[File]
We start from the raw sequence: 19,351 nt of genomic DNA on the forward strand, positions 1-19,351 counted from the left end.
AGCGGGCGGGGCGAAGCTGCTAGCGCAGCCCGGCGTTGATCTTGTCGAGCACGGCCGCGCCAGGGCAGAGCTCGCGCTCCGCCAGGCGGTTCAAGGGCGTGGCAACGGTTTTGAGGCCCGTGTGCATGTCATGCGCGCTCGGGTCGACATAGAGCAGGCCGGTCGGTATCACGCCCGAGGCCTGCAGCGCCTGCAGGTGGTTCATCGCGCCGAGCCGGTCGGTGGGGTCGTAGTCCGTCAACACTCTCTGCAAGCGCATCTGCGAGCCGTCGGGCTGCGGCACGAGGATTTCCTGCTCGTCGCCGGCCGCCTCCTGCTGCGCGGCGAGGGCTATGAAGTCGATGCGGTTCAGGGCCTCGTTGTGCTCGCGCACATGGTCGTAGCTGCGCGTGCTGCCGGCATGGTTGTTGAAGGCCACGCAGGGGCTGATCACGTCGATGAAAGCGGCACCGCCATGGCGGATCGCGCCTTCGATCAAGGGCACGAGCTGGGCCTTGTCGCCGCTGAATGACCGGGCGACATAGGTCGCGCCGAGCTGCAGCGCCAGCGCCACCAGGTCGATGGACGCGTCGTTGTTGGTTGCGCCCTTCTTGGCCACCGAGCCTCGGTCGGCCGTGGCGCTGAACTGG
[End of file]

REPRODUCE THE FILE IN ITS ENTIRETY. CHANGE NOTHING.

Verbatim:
We start from the raw sequence: 19,351 nt of genomic DNA on the forward strand, positions 1-19,351 counted from the left end.
AGCGGGCGGGGCGAAGCTGCTAGCGCAGCCCGGCGTTGATCTTGTCGAGCACGGCCGCGCCAGGGCAGAGCTCGCGCTCCGCCAGGCGGTTCAAGGGCGTGGCAACGGTTTTGAGGCCCGTGTGCATGTCATGCGCGCTCGGGTCGACATAGAGCAGGCCGGTCGGTATCACGCCCGAGGCCTGCAGCGCCTGCAGGTGGTTCATCGCGCCGAGCCGGTCGGTGGGGTCGTAGTCCGTCAACACTCTCTGCAAGCGCATCTGCGAGCCGTCGGGCTGCGGCACGAGGATTTCCTGCTCGTCGCCGGCCGCCTCCTGCTGCGCGGCGAGGGCTATGAAGTCGATGCGGTTCAGGGCCTCGTTGTGCTCGCGCACATGGTCGTAGCTGCGCGTGCTGCCGGCATGGTTGTTGAAGGCCACGCAGGGGCTGATCACGTCGATGAAAGCGGCACCGCCATGGCGGATCGCGCCTTCGATCAAGGGCACGAGCTGGGCCTTGTCGCCGCTGAATGACCGGGCGACATAGGTCGCGCCGAGCTGCAGCGCCAGCGCCACCAGGTCGATGGACGCGTCGTTGTTGGTTGCGCCCTTCTTGGCCACCGAGCCTCGGTCGGCCGTGGCGCTGAACTGG